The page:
During the following break Lionel and I were sitting a bit downcast when he brightened up. “What kind of stuff would we need to win this thing?” he asked. “Let’s just make it up!” We quickly wrote down some imposing statistics and an imaginary quote from Admiral Hyman Rickover, a prominent advocate of improving American education. We won the second round handily. Read more

LA City and County Celebrate First Successes in Reducing Homelessness

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July 1, 2018 · Posted in Commentary · Comment 

Leslie Evans

About 100 people attended a May 31 invitation-only event outside the PATH (People Assisting the Homeless) offices at 340 N. Madison Avenue where the Los Angeles Homeless Services Authority released the results of its 2018 Los Angeles homeless count. Some 8,500 volunteers over three days in January covered every census tract in the county. The results, along with thousands of interviews with homeless people, have been under analysis by statisticians at USC.

For the first time in four years the numbers went down instead of up. The gains were modest – 3% fewer homeless in the county, 5% fewer in the city – but at least the motion was in the right direction.

By now everyone has seen the gross numbers. For the county, the homeless are down from 55,048 in January 2017 to 53,195 in January 2018; for the city, it was a little better, dropping from 38,138 to 31,516. We will dig into the details further on. Read more

Ron Galperin’s Report on Homeless Camps

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November 1, 2017 · Posted in Commentary · Comment 

Leslie Evans

What is L.A. doing with the camps while waiting for housing and shelters to be built?

A read through the 46 dense pages on homeless camps released September 27 by City Controller Ron Galperin reveals a maze of overlapping jurisdictions that have difficulty communicating with each other, laws that are sometimes ambiguous, often not enforced, legal restrictions, and stalled plans to expand storage facilities for homeless belongings, still limited after years of discussion to a single building in Skid Row.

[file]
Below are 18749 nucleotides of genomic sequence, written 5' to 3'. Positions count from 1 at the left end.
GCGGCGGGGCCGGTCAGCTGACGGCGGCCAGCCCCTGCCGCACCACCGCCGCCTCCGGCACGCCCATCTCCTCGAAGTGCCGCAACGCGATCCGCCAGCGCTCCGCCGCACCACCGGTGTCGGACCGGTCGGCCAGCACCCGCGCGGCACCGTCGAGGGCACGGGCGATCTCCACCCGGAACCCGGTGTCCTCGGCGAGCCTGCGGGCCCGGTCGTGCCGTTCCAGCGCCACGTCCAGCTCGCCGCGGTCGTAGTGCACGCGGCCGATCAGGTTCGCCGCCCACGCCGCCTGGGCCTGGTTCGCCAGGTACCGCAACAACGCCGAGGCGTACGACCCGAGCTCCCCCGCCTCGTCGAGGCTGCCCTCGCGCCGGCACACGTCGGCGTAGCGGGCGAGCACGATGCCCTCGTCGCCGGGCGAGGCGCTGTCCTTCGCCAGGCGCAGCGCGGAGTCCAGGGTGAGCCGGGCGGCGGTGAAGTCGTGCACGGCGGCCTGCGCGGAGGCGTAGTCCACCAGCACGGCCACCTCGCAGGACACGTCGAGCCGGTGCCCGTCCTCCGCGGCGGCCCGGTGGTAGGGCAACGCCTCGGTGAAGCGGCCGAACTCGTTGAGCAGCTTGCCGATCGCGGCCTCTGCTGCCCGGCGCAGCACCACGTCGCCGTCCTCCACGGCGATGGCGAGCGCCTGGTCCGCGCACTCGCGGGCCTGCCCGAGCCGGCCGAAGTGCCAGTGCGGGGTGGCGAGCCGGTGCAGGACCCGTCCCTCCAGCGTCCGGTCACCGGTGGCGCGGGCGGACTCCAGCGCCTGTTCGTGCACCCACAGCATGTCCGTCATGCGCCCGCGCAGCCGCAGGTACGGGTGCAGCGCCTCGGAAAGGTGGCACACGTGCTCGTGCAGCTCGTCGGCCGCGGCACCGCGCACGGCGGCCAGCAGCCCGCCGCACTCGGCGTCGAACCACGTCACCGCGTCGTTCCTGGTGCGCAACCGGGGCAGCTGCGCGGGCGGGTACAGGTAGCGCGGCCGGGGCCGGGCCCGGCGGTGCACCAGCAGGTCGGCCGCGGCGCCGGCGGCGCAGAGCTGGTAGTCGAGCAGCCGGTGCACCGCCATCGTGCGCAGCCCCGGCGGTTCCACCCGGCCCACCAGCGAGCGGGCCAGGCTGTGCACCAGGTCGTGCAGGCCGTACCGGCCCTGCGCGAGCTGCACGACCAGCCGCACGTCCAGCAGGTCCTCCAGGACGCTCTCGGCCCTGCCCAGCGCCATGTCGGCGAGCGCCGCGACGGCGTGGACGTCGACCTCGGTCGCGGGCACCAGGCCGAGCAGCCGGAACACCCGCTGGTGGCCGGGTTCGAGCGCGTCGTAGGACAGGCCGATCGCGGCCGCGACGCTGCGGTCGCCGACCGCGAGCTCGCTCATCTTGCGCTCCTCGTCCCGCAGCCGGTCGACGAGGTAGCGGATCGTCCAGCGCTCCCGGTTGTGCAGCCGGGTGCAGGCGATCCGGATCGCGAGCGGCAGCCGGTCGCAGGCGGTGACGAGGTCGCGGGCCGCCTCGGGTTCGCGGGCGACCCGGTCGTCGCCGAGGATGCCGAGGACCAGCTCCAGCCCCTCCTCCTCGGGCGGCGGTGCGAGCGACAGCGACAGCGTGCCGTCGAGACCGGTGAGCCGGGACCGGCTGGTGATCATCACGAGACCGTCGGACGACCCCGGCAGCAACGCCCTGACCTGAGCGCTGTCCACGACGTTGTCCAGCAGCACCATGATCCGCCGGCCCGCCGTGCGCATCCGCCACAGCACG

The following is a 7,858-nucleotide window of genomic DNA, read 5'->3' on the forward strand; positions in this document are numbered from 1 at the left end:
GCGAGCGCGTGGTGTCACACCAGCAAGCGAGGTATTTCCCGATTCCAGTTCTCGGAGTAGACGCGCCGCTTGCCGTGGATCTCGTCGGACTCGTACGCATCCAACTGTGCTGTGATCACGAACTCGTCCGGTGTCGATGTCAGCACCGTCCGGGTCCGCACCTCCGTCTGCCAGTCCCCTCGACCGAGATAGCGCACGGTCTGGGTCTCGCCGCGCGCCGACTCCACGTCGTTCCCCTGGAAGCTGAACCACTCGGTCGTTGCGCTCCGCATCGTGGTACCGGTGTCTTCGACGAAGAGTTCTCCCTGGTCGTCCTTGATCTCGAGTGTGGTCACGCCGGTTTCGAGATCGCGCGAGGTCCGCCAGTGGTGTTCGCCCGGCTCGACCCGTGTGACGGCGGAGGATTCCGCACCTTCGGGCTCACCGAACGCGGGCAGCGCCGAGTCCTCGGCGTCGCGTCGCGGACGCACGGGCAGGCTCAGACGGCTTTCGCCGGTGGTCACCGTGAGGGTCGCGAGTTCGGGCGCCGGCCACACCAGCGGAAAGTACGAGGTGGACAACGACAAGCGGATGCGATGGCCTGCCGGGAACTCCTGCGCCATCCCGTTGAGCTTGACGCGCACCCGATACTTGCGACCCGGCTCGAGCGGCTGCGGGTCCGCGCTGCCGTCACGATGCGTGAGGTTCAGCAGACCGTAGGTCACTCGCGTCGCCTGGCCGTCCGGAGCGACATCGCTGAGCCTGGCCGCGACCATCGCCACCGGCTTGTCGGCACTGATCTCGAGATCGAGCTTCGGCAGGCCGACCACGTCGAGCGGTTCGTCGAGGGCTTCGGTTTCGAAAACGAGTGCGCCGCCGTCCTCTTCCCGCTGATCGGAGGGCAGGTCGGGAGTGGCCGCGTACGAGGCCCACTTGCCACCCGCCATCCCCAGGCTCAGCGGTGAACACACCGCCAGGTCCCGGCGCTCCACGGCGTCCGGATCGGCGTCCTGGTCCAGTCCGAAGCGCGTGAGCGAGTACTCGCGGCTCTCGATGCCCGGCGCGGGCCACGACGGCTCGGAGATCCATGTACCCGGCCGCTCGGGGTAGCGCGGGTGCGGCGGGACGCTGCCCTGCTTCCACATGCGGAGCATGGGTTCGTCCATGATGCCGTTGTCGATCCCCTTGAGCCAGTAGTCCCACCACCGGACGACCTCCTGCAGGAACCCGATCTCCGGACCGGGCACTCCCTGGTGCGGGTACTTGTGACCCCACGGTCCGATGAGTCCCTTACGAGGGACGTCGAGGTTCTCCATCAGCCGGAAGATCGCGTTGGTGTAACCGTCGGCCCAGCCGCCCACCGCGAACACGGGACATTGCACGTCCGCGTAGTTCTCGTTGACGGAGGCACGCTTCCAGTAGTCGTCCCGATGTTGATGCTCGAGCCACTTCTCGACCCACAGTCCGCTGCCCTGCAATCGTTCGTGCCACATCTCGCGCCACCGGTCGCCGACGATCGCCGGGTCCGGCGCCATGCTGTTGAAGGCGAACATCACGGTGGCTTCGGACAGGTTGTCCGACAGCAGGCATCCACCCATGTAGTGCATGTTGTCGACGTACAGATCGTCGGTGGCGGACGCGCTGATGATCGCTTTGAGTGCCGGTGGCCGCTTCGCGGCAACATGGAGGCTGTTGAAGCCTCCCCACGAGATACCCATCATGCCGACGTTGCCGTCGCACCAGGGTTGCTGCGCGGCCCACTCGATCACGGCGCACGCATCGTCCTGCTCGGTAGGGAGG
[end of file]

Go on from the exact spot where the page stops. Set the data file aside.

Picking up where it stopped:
That doesn’t mean that nothing is being done. There is clearly an aggressive effort to clean up street camps. The devil, as usual, is in the details. Read more

LA County to Field 38 Homeless Outreach Teams

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October 1, 2017 · Posted in Commentary · Comment 

C3 homeless outreach team in Downtown Skid Row. Photo: Curbed Los Angeles

Leslie Evans

Who runs them? What do they do? What’s new about this?

As the Los Angeles homeless crisis has deepened, county and city government, with county health agencies in the lead, have been investing in new and more comprehensive homeless outreach teams. City Council member Jose Huizar, whose district includes Skid Row, on September 8 announced that sufficient funding is now in place to boost the number of teams, now roughly 25, to 38 by the end of the year. Read more

Motel Conversions for Homeless Housing

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October 1, 2017 · Posted in Commentary · Comment 

1057 Vine Street, Hollywood motel conversion to homless housing by Step Up on Vine.

Leslie Evans

There are plenty of aging motels, some abandoned and others barely scraping by. City governments, nonprofits, current owners, and developers are discovering that one promising possibility is to convert them to efficiency units for the homeless, especially homeless veterans.

Los Angeles in May 2017 approved a plan to create 500 apartments for homeless vets. 400 of the units are to be created by a partnership between the Shangri-La Construction company and the Step Up on Second nonprofit homeless support agency. The other 100 will be developed at one North Hollywood motel by the Volunteers of America. Read more